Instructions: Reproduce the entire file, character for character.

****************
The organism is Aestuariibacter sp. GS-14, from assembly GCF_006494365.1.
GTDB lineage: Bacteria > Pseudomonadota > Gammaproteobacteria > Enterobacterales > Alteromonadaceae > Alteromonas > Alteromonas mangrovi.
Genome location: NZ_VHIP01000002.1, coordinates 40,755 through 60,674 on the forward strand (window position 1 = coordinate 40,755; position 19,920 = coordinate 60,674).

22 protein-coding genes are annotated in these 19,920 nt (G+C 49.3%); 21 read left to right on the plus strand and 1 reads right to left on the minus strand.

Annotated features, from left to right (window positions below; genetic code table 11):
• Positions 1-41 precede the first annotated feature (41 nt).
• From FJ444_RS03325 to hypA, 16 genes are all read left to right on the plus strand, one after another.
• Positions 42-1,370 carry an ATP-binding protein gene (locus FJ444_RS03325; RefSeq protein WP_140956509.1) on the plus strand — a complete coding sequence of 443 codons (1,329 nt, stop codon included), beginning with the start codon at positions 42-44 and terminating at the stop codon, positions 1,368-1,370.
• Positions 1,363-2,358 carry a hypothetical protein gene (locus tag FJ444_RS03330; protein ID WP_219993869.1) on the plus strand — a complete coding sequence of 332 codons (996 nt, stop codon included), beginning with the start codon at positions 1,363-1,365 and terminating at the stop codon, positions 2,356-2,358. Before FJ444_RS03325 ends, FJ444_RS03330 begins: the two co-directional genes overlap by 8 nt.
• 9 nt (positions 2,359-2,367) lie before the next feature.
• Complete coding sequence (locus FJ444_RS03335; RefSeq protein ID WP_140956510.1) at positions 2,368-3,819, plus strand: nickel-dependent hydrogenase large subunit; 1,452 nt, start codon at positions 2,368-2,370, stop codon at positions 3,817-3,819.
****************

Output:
The organism is Aestuariibacter sp. GS-14, from assembly GCF_006494365.1.
GTDB lineage: Bacteria > Pseudomonadota > Gammaproteobacteria > Enterobacterales > Alteromonadaceae > Alteromonas > Alteromonas mangrovi.
Genome location: NZ_VHIP01000002.1, coordinates 40,755 through 60,674 on the forward strand (window position 1 = coordinate 40,755; position 19,920 = coordinate 60,674).

22 protein-coding genes are annotated in these 19,920 nt (G+C 49.3%); 21 read left to right on the plus strand and 1 reads right to left on the minus strand.

Annotated features, from left to right (window positions below; genetic code table 11):
• Positions 1-41 precede the first annotated feature (41 nt).
• From FJ444_RS03325 to hypA, 16 genes are all read left to right on the plus strand, one after another.
• Positions 42-1,370 carry an ATP-binding protein gene (locus FJ444_RS03325; RefSeq protein WP_140956509.1) on the plus strand — a complete coding sequence of 443 codons (1,329 nt, stop codon included), beginning with the start codon at positions 42-44 and terminating at the stop codon, positions 1,368-1,370.
• Positions 1,363-2,358 carry a hypothetical protein gene (locus tag FJ444_RS03330; protein ID WP_219993869.1) on the plus strand — a complete coding sequence of 332 codons (996 nt, stop codon included), beginning with the start codon at positions 1,363-1,365 and terminating at the stop codon, positions 2,356-2,358. Before FJ444_RS03325 ends, FJ444_RS03330 begins: the two co-directional genes overlap by 8 nt.
• 9 nt (positions 2,359-2,367) lie before the next feature.
• Complete coding sequence (locus FJ444_RS03335; RefSeq protein ID WP_140956510.1) at positions 2,368-3,819, plus strand: nickel-dependent hydrogenase large subunit; 1,452 nt, start codon at positions 2,368-2,370, stop codon at positions 3,817-3,819.